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Nine ways to confuse us about MH17

September 30, 2016

The media coverage on pro-Kremlin media claimed that the Dutch investigators do not link Russia to the downing of MH17

This Wednesday, the Joint Investigation Team (JIT), which was set up by the Netherlands, Belgium, Ukraine, Australia, and Malaysia to look into the causes of the downing of flight MH17 in July 2014, published the conclusions of their investigation.

According to the JIT, the BUK missile that shot down the plane came from Russia to the territory controlled by Russia-backed “separatists” in the East of Ukraine, and after downing the Boeing, the BUK system returned to Russia.

The press conference confirmed previous reports by investigative journalists, above all by the group Bellingcat, who recently published a report summarizing their two-year long investigation based on open source evidence.

Polluting the information space
Pro-Kremlin media all over the world have deployed a well-known disinformation tactic in the case of MH17: pushing as many different versions of the story as possible to pollute the information space and make the objective facts seem unrecognizable and subject to different “points of view” (similar tactics were used after the assassination of Boris Nemtsov, or during a recent attack on a humanitarian convoy in Syria).

Given the number of contradicting stories, we cannot be sure we presented you a complete overview of all versions advanced by pro-Kremlin media. For more conspiracy theories proposed by pro-Kremlin media, see this blog post.

Let’s not forget that the disinformation around MH17 definitely achieved its goal in Russia. In a Levada poll following the tragedy, 82% of Russians said that the Ukrainian army is in some way responsible for the crash. Those investigating the facts about the downing, in particular Bellingcat, have been vilified by disinformation from pro-Kremlin outlets, as Ben Nimmo notes.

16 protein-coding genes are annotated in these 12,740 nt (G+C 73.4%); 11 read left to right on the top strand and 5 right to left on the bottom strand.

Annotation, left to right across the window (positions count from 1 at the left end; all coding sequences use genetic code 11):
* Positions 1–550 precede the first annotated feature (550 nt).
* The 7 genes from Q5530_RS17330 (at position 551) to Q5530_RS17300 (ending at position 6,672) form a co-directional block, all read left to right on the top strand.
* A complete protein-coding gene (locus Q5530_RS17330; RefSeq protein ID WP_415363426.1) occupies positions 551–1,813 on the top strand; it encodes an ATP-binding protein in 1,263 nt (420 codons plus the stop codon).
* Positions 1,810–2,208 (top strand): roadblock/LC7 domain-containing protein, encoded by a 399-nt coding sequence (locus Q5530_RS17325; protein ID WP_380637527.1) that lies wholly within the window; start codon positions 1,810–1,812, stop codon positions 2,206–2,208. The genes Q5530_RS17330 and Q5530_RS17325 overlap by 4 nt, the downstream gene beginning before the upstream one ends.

Anecdotal evidence from the JIT press conference on Wednesday throws light on the working conditions of pro-Kremlin media. Journalist Pavel Kanygin from the independent outlet Novaya Gazeta relates on Facebook: A reporter from pro-Kremlin TV Pervy Kanal asked a question in the JIT presser and then sighed towards his colleague: “So what shall we do? If only they would call me and tell how to deal with all this, what ideology to choose.”

Nine ways to confuse us about MH17
Here is a brief overview of different theories advanced by pro-Kremlin media and the Russian Defence Ministry on the downing of MH17.

Should you be tempted to think that this reflects media diversity and freedom, please be reminded that Russia ranks #148 out of 180 nations on the World Press Freedom Index 2016 compiled by Reporters without Borders and that Russian authorities perceive media as a part of the armed forces:


  • 17.07.2014. TV channel Lifenews TV reports that pro-Kremlin separatists shot down a Ukrainian Air Force plane An-26, showing video from the scene of the disaster (this video was later deleted).
  • 17.07.2014. Igor Strelkov-Girkin, leader of the “separatists”, published a similar post on VKontakte (this post was also later deleted). He comments: “We have warned them not to fly in our sky.”
  • 17.07.2014. TV channel Rossiya and their site reports that Ukrainian fighter jets were operating in the area around the crash. This is “confirmed” by a Spanish air controller working for Ukraine named Carlos – his testimony is later revealed as fake.
  • 17.07.2014. Lifenews: Ukraine was actually hoping to shoot down Vladimir Putin’s plane.
  • 18.07.2014. Lifenews: For unknown reasons, Ukrainians ordered the plane to get lower just before the catastrophe.
  • 18.07.2014. Russkaya Vesna: “Rebel” leader Strelkov-Girkin says that local eyewitnesses confirmed to him that some of the dead bodies look “unfresh”, i.e. that the plane might have been full of corpses already when it took off in Amsterdam.
  • 19.07.2014. The crash of MH17 was just a show, in fact it was the Boeing from the flight MH370 (that had been lost in March 2014 in Asia) that crashed over the Donbas and this is why there are no relatives of the supposedly dead passengers.
  • 21.07.2014. The Russian Ministry of Defence presents radar imagery to show there was a Ukrainian jet close to MH17, plus that Ukraine moved BUK missiles closer to the “rebel” territory.
  • 26.09.2016. The Russian Ministry of Defence presents new radar imagery, which is incompatible with the one released in July 2014, as Bellingcat demonstrates. It no longer talks about a plane near the MH17 plane nor about a significant change of course just before the downing of the plane.